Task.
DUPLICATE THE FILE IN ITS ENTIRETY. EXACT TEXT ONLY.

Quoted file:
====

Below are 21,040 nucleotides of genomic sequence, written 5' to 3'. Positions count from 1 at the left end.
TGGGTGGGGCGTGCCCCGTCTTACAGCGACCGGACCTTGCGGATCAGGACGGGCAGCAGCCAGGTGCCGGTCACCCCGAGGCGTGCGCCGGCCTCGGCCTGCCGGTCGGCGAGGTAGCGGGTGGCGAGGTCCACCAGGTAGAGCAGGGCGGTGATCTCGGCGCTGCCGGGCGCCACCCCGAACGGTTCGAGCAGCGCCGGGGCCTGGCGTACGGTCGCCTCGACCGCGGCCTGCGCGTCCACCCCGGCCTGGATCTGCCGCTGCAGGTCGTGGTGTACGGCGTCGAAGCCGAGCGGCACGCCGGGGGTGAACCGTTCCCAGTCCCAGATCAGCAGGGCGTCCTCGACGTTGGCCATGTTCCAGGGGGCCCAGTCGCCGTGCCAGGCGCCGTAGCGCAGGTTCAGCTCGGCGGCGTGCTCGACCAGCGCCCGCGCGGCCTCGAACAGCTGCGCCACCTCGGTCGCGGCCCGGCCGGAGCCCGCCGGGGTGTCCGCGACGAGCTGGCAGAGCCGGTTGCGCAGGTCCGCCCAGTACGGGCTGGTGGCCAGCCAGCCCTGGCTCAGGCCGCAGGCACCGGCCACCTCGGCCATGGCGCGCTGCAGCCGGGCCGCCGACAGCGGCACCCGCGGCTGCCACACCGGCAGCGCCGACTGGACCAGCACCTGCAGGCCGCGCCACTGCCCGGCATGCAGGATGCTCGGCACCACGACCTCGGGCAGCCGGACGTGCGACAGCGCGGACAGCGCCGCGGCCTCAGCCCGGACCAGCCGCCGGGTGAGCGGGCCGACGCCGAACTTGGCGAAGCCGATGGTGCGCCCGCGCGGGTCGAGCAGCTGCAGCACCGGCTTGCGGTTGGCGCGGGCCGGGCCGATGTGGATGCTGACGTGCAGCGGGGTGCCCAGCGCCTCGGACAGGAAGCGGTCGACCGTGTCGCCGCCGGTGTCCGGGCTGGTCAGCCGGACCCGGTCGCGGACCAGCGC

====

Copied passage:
Below are 21,040 nucleotides of genomic sequence, written 5' to 3'. Positions count from 1 at the left end.
TGGGTGGGGCGTGCCCCGTCTTACAGCGACCGGACCTTGCGGATCAGGACGGGCAGCAGCCAGGTGCCGGTCACCCCGAGGCGTGCGCCGGCCTCGGCCTGCCGGTCGGCGAGGTAGCGGGTGGCGAGGTCCACCAGGTAGAGCAGGGCGGTGATCTCGGCGCTGCCGGGCGCCACCCCGAACGGTTCGAGCAGCGCCGGGGCCTGGCGTACGGTCGCCTCGACCGCGGCCTGCGCGTCCACCCCGGCCTGGATCTGCCGCTGCAGGTCGTGGTGTACGGCGTCGAAGCCGAGCGGCACGCCGGGGGTGAACCGTTCCCAGTCCCAGATCAGCAGGGCGTCCTCGACGTTGGCCATGTTCCAGGGGGCCCAGTCGCCGTGCCAGGCGCCGTAGCGCAGGTTCAGCTCGGCGGCGTGCTCGACCAGCGCCCGCGCGGCCTCGAACAGCTGCGCCACCTCGGTCGCGGCCCGGCCGGAGCCCGCCGGGGTGTCCGCGACGAGCTGGCAGAGCCGGTTGCGCAGGTCCGCCCAGTACGGGCTGGTGGCCAGCCAGCCCTGGCTCAGGCCGCAGGCACCGGCCACCTCGGCCATGGCGCGCTGCAGCCGGGCCGCCGACAGCGGCACCCGCGGCTGCCACACCGGCAGCGCCGACTGGACCAGCACCTGCAGGCCGCGCCACTGCCCGGCATGCAGGATGCTCGGCACCACGACCTCGGGCAGCCGGACGTGCGACAGCGCGGACAGCGCCGCGGCCTCAGCCCGGACCAGCCGCCGGGTGAGCGGGCCGACGCCGAACTTGGCGAAGCCGATGGTGCGCCCGCGCGGGTCGAGCAGCTGCAGCACCGGCTTGCGGTTGGCGCGGGCCGGGCCGATGTGGATGCTGACGTGCAGCGGGGTGCCCAGCGCCTCGGACAGGAAGCGGTCGACCGTGTCGCCGCCGGTGTCCGGGCTGGTCAGCCGGACCCGGTCGCGGACCAGCGC